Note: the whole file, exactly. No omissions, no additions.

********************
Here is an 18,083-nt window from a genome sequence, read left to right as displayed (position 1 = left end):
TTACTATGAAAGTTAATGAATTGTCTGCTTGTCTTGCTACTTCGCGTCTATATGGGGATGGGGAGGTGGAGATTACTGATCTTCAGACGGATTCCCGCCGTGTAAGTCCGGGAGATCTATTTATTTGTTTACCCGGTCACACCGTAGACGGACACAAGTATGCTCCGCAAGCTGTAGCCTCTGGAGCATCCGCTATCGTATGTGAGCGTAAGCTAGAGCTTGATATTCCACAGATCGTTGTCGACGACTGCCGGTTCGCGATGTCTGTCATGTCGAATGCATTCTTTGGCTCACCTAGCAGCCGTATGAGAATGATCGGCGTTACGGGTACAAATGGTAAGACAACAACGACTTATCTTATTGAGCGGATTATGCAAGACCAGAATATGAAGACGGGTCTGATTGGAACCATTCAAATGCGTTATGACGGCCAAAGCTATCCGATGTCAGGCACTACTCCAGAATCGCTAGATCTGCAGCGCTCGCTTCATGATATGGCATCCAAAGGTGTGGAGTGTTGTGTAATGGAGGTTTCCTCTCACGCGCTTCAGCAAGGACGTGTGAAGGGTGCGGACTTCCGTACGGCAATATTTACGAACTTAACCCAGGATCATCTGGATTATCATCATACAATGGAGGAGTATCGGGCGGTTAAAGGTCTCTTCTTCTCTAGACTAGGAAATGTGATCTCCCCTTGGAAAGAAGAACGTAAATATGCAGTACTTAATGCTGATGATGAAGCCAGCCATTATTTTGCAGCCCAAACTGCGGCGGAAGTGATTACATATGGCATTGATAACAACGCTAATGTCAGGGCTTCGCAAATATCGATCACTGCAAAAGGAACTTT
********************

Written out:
Here is an 18,083-nt window from a genome sequence, read left to right as displayed (position 1 = left end):
TTACTATGAAAGTTAATGAATTGTCTGCTTGTCTTGCTACTTCGCGTCTATATGGGGATGGGGAGGTGGAGATTACTGATCTTCAGACGGATTCCCGCCGTGTAAGTCCGGGAGATCTATTTATTTGTTTACCCGGTCACACCGTAGACGGACACAAGTATGCTCCGCAAGCTGTAGCCTCTGGAGCATCCGCTATCGTATGTGAGCGTAAGCTAGAGCTTGATATTCCACAGATCGTTGTCGACGACTGCCGGTTCGCGATGTCTGTCATGTCGAATGCATTCTTTGGCTCACCTAGCAGCCGTATGAGAATGATCGGCGTTACGGGTACAAATGGTAAGACAACAACGACTTATCTTATTGAGCGGATTATGCAAGACCAGAATATGAAGACGGGTCTGATTGGAACCATTCAAATGCGTTATGACGGCCAAAGCTATCCGATGTCAGGCACTACTCCAGAATCGCTAGATCTGCAGCGCTCGCTTCATGATATGGCATCCAAAGGTGTGGAGTGTTGTGTAATGGAGGTTTCCTCTCACGCGCTTCAGCAAGGACGTGTGAAGGGTGCGGACTTCCGTACGGCAATATTTACGAACTTAACCCAGGATCATCTGGATTATCATCATACAATGGAGGAGTATCGGGCGGTTAAAGGTCTCTTCTTCTCTAGACTAGGAAATGTGATCTCCCCTTGGAAAGAAGAACGTAAATATGCAGTACTTAATGCTGATGATGAAGCCAGCCATTATTTTGCAGCCCAAACTGCGGCGGAAGTGATTACATATGGCATTGATAACAACGCTAATGTCAGGGCTTCGCAAATATCGATCACTGCAAAAGGAACTTT